Gabrielle Chanel was orphaned at the age of 6, to where she began to learn the trade of a seamstress.
At 18 years old she left the monastery to become a local tailor and sing in café’s and concert halls to where the local soldiers called her “Coco”.
Coco became a mistress to a rich ex-military officer and textile heir in 1908. She began to design hats as a diversion, which then went big.
1920’s Coco Chanel replaced the corset with comfort and casual elegance. Women at the time loved this, because it is very beautiful and becoming modern.
The horse culture and her strong influence for hunting so passionately fired Chanel’s imagination. Her enthusiasm in the sporting life led to clothing designs informed by those activities.
From her excursions on water with the yachting world, she appropriated the clothing associated with nautical pursuits, the horizontal striped shirt, bell bottom pants, crewneck sweaters, and espadrille shoes—all traditionally worn by sailors and fishermen.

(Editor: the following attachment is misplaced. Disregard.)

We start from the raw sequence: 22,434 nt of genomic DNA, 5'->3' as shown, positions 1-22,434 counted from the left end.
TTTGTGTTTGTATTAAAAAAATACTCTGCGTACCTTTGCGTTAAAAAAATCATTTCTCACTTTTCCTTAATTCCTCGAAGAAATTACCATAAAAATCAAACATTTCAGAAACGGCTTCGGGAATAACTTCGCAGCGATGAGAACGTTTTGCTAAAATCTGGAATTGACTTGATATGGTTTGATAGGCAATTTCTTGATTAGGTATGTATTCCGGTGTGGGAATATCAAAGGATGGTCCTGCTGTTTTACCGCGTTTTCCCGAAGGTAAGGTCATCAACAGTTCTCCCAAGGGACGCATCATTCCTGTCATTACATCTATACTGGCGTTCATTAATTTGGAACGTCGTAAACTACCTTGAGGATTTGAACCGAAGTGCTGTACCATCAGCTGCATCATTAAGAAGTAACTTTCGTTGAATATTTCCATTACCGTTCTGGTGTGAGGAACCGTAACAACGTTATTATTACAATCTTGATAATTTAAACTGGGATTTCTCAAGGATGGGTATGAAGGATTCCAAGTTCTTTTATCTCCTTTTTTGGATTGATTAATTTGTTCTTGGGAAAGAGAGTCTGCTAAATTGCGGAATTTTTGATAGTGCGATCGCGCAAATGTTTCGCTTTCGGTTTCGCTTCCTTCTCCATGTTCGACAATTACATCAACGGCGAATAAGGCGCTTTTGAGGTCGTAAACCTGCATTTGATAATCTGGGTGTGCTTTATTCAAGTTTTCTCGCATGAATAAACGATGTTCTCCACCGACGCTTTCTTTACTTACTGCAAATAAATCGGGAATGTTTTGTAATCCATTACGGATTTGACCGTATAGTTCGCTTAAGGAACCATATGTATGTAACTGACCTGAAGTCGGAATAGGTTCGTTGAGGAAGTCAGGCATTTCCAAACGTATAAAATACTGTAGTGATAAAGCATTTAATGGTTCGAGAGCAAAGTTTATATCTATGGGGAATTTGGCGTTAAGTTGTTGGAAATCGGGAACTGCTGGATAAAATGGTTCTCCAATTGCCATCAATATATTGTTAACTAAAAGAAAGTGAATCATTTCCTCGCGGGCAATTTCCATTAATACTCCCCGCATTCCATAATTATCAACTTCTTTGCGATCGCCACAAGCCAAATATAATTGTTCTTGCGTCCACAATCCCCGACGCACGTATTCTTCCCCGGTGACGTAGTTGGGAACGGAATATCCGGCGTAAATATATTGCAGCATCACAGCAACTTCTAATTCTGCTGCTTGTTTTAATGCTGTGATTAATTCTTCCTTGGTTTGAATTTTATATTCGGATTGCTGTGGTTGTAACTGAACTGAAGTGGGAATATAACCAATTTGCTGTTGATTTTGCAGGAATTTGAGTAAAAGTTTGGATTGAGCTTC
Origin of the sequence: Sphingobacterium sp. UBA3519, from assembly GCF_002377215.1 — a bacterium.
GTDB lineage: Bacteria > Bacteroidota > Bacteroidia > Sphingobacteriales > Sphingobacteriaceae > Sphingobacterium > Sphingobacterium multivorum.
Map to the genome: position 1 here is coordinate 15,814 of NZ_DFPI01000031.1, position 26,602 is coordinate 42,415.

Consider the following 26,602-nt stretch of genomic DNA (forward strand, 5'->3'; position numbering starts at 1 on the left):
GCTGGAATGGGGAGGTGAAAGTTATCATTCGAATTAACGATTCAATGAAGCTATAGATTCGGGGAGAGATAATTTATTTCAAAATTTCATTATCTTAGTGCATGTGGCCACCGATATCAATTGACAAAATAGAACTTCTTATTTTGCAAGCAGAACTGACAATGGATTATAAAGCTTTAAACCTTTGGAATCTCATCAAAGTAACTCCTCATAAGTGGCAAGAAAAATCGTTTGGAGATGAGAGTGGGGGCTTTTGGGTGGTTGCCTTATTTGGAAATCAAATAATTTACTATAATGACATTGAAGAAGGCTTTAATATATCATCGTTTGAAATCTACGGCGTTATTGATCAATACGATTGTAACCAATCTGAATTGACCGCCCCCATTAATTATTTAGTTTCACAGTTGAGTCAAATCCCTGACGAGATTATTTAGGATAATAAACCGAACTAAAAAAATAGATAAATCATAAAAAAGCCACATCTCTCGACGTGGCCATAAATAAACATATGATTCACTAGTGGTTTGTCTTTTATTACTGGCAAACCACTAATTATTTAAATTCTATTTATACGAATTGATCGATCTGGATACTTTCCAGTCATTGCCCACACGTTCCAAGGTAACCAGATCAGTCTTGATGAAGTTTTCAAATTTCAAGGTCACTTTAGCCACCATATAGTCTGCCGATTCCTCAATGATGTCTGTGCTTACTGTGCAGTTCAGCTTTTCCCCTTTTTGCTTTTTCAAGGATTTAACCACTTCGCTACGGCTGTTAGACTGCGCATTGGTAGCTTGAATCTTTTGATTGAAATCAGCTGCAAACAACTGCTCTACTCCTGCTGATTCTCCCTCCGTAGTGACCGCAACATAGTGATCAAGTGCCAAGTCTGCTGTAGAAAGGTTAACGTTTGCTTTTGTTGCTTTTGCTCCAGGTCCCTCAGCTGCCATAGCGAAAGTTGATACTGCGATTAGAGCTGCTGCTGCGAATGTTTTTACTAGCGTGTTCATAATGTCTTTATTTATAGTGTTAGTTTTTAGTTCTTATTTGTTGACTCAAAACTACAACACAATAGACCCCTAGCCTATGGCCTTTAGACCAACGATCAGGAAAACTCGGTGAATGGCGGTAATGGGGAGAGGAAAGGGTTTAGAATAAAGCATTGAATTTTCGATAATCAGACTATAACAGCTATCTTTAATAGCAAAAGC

Then Chanel introduced a perfume, Chanel No. 5, which became and remained popular, and remains a profitable product of Chanel’s company.
Chanel introduced her signature cardigan jacket in 1925 and signature “little black dress” in 1926. The concept of the “little black dress,” is often cited as a Chanel contribution to the fashion world. This cut also served as the perfect foil for accessories—belts and particularly ropes of pearls, and jewelry worn in dramatic arrays. Her fashion themes included simple suits and dresses, women’s trousers, costume jewelry, perfume and textiles.
She was still working in 1971 when she died. Karl Lagerfeld has been chief designer of Chanel’s fashion house since 1983.
And today in 2012 people are still wearing the timeless style of Coco Chanel.
Fashion is not something that exists in dresses only.
Fashion is in the sky, in the street,
fashion has to do with ideas,
the way we live,
what is happening.